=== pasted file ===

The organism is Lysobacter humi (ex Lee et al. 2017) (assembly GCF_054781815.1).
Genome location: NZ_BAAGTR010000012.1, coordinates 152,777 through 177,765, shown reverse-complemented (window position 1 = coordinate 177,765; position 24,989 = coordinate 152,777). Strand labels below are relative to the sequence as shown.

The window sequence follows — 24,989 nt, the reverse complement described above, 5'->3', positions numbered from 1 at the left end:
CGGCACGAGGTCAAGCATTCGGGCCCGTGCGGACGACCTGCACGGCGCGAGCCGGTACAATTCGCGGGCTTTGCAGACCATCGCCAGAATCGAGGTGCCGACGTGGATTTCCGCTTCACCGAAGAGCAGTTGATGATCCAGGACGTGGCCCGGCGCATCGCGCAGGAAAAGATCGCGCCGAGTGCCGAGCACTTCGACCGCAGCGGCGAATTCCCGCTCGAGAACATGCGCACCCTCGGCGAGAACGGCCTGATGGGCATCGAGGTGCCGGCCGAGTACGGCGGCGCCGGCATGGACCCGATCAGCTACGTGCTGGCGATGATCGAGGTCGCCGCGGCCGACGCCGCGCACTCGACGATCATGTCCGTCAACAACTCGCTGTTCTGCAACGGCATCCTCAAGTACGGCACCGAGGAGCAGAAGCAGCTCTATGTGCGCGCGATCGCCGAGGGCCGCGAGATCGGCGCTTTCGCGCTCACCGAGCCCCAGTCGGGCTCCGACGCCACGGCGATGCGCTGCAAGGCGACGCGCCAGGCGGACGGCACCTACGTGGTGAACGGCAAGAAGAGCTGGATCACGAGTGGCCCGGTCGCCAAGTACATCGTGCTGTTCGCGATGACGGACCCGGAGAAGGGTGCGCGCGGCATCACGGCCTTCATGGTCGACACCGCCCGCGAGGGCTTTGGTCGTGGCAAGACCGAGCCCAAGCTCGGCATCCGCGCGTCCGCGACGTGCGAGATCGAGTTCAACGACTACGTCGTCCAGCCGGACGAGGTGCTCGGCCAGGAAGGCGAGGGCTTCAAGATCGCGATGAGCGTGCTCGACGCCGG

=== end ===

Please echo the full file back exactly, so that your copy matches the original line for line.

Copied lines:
The organism is Lysobacter humi (ex Lee et al. 2017) (assembly GCF_054781815.1).
Genome location: NZ_BAAGTR010000012.1, coordinates 152,777 through 177,765, shown reverse-complemented (window position 1 = coordinate 177,765; position 24,989 = coordinate 152,777). Strand labels below are relative to the sequence as shown.

The window sequence follows — 24,989 nt, the reverse complement described above, 5'->3', positions numbered from 1 at the left end:
CGGCACGAGGTCAAGCATTCGGGCCCGTGCGGACGACCTGCACGGCGCGAGCCGGTACAATTCGCGGGCTTTGCAGACCATCGCCAGAATCGAGGTGCCGACGTGGATTTCCGCTTCACCGAAGAGCAGTTGATGATCCAGGACGTGGCCCGGCGCATCGCGCAGGAAAAGATCGCGCCGAGTGCCGAGCACTTCGACCGCAGCGGCGAATTCCCGCTCGAGAACATGCGCACCCTCGGCGAGAACGGCCTGATGGGCATCGAGGTGCCGGCCGAGTACGGCGGCGCCGGCATGGACCCGATCAGCTACGTGCTGGCGATGATCGAGGTCGCCGCGGCCGACGCCGCGCACTCGACGATCATGTCCGTCAACAACTCGCTGTTCTGCAACGGCATCCTCAAGTACGGCACCGAGGAGCAGAAGCAGCTCTATGTGCGCGCGATCGCCGAGGGCCGCGAGATCGGCGCTTTCGCGCTCACCGAGCCCCAGTCGGGCTCCGACGCCACGGCGATGCGCTGCAAGGCGACGCGCCAGGCGGACGGCACCTACGTGGTGAACGGCAAGAAGAGCTGGATCACGAGTGGCCCGGTCGCCAAGTACATCGTGCTGTTCGCGATGACGGACCCGGAGAAGGGTGCGCGCGGCATCACGGCCTTCATGGTCGACACCGCCCGCGAGGGCTTTGGTCGTGGCAAGACCGAGCCCAAGCTCGGCATCCGCGCGTCCGCGACGTGCGAGATCGAGTTCAACGACTACGTCGTCCAGCCGGACGAGGTGCTCGGCCAGGAAGGCGAGGGCTTCAAGATCGCGATGAGCGTGCTCGACGCCGG